I love breadmaking (although I have discovered it quite recently) and love books. But it is always a little difficult to choose a book that suits you when you cannot see it personally :-(


 


At any case, thank you very much for this wonderful forum!


zdenka


 

janij's picture
janij

For best instruction on bread baking I would go with DiMuzio or Hamelman.  Then the next question is how do you feel about whole grains vs white flour breads.  If you want white four I would say Hamelman.  For whole grains I would say Laurel's Bread Book.


If it was me and I had to buy 2 and wanted both good all white and some part white part wheat I would buy Hamelman and DiMuzio.  I think the shear education you will get from both of these books along with the inspiration and formulas you can find here on TFL will enable you to bake anything you want.

kolobezka's picture
kolobezka

Yes, I prefer at least a part of whole grains. Does Laurel´s Bread Book include only 100% WW or are there less "purist" recipes as well? From the reviews I have found on Whole Grains books I hesitate between Laurel´s and Peter Reinhart´s...

janij's picture
janij

Laurel's is pretty much 100% whole grains.  That is why I like Hamelman's formulas.  He uses 50% in many breads and I just preferment the whole rain flour instead of the white.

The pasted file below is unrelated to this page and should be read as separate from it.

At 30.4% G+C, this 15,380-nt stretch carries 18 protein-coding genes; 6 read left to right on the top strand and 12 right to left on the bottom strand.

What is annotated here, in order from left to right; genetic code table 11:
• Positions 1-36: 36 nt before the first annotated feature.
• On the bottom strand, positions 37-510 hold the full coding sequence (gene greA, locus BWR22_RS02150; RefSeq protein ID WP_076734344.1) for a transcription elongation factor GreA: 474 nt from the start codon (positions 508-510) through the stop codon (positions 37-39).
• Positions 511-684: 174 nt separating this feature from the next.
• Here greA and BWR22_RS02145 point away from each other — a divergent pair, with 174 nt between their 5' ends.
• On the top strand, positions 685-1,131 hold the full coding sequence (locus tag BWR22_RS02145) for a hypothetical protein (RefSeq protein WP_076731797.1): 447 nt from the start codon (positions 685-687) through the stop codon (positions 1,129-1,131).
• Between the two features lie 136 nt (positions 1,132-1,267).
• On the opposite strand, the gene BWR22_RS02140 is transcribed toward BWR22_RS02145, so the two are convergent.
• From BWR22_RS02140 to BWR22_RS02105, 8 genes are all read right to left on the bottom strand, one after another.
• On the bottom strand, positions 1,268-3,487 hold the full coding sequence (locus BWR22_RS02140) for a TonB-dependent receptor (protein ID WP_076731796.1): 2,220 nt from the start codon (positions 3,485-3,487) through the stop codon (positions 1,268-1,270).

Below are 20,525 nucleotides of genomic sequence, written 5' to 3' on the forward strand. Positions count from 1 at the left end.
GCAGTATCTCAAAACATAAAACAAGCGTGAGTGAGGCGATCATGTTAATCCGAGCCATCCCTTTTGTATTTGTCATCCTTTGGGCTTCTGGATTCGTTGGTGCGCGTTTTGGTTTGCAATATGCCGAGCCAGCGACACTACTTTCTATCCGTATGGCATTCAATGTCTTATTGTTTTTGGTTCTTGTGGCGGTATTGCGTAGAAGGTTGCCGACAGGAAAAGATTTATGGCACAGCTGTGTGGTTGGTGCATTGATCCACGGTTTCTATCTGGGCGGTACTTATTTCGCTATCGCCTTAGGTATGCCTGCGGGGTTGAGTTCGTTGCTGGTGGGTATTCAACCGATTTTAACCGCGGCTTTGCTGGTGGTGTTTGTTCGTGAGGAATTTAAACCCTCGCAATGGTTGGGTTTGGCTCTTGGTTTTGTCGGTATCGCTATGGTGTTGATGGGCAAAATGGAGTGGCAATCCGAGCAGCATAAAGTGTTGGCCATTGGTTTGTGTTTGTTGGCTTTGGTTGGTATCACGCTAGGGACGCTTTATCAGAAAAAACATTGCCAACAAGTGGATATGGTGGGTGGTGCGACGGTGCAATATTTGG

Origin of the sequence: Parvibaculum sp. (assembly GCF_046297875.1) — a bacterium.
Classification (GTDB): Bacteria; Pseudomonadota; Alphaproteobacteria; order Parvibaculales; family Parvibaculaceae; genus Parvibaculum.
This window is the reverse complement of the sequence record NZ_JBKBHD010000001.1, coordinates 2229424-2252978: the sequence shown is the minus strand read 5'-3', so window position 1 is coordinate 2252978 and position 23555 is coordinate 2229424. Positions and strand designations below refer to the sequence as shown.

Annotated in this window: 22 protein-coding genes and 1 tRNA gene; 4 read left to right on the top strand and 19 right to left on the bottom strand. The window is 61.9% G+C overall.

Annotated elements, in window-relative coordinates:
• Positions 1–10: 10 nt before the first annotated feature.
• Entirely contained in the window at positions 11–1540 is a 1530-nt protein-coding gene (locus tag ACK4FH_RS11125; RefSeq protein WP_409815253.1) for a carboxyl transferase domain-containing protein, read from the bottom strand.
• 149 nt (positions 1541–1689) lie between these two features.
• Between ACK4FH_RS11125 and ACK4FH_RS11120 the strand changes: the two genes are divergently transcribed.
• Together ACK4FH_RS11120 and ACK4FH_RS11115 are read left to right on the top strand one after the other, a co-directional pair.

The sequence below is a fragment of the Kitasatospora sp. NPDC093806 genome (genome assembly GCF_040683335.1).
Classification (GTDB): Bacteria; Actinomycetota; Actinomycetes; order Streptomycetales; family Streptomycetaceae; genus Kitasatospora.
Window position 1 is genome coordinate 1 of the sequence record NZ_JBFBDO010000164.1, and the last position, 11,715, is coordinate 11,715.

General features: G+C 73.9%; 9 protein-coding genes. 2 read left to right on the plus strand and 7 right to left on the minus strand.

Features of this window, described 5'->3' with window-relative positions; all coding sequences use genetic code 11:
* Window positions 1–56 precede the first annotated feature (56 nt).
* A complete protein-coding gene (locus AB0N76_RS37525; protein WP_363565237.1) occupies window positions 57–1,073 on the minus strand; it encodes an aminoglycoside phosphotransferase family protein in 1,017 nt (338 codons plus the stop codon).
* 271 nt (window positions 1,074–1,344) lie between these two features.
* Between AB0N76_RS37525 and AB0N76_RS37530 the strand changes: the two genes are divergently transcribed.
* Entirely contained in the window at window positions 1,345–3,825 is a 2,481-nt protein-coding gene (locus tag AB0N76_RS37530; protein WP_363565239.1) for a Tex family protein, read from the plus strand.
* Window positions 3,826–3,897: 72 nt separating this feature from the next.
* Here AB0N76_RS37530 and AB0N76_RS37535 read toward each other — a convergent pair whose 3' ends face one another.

kolobezka's picture
kolobezka

are there some sample recipes in DiMuzio books or is it just theory?


zdenka

janij's picture
janij

Both theory and formulas.

kolobezka's picture
kolobezka

DiMuzio´s book seems good. Have you had a possibility to compare it to BBA or Hamelman´s Bread?

janij's picture
janij

Dimuzio is more I think technical than BBA.  It is laid out to teach the different aspects of bread baking.  I think it would depend on the kids of formulas you want.  Hamelman has just about everything BBA has, Dimuzio has not as many formulas but it is packed with info and teaches how to create formulas.  I would get DiMuzio and Hamelman.  I have BBA, Whole Grains, Laurel's and many more.  We are moving and I am taking only 2 books with me.  Hamelman and DiMuzio if that says anything.  And I have 14 bread books.